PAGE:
Saturday, April 03, 2010

Forest Born, by Shannon Hale

This fourth outing in Hale's highly-successful Books of Bayern series introduces Razo's little sister Rin, who has a very different -- and more subtle -- talent than the previous heroines of the series. When she concentrates, she can hear trees (but not speak to them). She also seems to have a second power to read the truth and influence people (as well as an unspeakable fear of using the power).

While an obedient and helpful daughter to her large family, she feels lost in her home in the woods. Fearful of her talents, uncomfortable with her roles at home, she feels drawn to take a trip to the capital of Bayern to visit her brother. She arrives in a time of turmoil as mysterious events are taking place on the northern border with the Kingdom of Kel. Rin gets drawn into these events and comes face to face with the true nature of her powers (and why she fears them so much).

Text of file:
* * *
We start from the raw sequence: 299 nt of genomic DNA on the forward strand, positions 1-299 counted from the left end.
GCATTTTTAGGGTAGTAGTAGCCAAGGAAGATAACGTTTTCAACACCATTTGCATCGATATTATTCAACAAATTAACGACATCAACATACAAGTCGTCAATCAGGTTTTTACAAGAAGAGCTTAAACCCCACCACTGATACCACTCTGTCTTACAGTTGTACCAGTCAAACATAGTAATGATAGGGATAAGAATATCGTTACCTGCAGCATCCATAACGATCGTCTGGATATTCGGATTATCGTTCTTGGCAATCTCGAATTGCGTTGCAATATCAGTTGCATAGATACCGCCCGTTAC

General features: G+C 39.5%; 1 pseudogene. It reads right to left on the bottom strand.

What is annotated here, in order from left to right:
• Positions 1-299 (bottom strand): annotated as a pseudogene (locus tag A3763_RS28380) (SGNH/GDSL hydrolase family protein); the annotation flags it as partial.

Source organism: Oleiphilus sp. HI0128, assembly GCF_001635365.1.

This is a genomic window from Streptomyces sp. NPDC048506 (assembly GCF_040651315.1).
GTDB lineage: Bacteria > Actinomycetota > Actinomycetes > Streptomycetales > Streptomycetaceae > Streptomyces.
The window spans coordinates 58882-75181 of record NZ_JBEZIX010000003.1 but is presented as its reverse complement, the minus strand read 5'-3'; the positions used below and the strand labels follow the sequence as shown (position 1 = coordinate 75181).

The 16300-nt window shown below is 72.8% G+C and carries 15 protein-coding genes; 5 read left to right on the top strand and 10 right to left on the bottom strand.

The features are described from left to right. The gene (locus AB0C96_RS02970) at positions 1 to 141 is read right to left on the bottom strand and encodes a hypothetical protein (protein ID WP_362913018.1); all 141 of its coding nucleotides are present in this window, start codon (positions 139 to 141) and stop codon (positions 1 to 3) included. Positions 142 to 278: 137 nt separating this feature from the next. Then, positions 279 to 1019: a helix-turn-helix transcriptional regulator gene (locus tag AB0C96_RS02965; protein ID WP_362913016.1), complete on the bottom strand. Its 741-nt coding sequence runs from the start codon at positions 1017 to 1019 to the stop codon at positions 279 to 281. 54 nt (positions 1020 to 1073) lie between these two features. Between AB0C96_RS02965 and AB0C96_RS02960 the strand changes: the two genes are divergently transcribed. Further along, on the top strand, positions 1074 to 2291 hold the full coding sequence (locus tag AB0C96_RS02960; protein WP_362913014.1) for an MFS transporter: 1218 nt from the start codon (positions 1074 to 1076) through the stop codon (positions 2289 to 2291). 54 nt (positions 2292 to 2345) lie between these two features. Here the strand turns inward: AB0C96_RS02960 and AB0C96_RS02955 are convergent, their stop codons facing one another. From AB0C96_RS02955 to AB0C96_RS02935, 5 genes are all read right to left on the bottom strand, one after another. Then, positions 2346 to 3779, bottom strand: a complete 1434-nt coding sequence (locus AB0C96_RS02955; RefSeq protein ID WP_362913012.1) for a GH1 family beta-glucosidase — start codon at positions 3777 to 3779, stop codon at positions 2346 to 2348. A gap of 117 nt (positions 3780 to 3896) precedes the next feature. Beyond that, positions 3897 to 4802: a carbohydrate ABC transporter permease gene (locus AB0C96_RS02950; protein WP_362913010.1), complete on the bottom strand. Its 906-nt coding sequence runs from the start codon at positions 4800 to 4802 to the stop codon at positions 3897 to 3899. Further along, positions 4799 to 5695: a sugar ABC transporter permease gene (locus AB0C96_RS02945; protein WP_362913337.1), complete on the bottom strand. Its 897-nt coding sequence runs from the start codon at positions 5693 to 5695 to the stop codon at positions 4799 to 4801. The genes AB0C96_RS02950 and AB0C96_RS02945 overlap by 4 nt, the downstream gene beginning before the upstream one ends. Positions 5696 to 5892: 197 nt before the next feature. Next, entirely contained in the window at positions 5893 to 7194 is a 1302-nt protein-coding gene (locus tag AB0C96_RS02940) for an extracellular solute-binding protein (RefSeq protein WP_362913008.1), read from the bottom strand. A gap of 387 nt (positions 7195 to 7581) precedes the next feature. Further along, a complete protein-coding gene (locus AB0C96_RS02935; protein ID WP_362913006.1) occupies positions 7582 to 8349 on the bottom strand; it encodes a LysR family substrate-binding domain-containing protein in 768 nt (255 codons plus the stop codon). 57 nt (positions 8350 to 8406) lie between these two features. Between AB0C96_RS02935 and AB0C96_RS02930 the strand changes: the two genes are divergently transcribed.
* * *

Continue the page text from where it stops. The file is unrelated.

As fair warning, the series has now become so developed that you really need to start at the beginning in order to get its full flavor. Yes, there is sufficient backstory in this installment to catch you up with the important details, but to truly appreciate the characters it is worth the time to read each of their stories in the previous three books.

That said, I found this latest novel to be one of the most emotionally and psychologically complicated in the series. A true YA master, Hale recognizes that the key to writing truly outstanding literature for teens is both telling a good story and also creating characters whose struggles resonate with them. For teens who fear their own abilities (or even just taking the risk of exercising their talents), Rin's search for balance between action and observation is welcoming balm. This is fantasy for the thinking teen.

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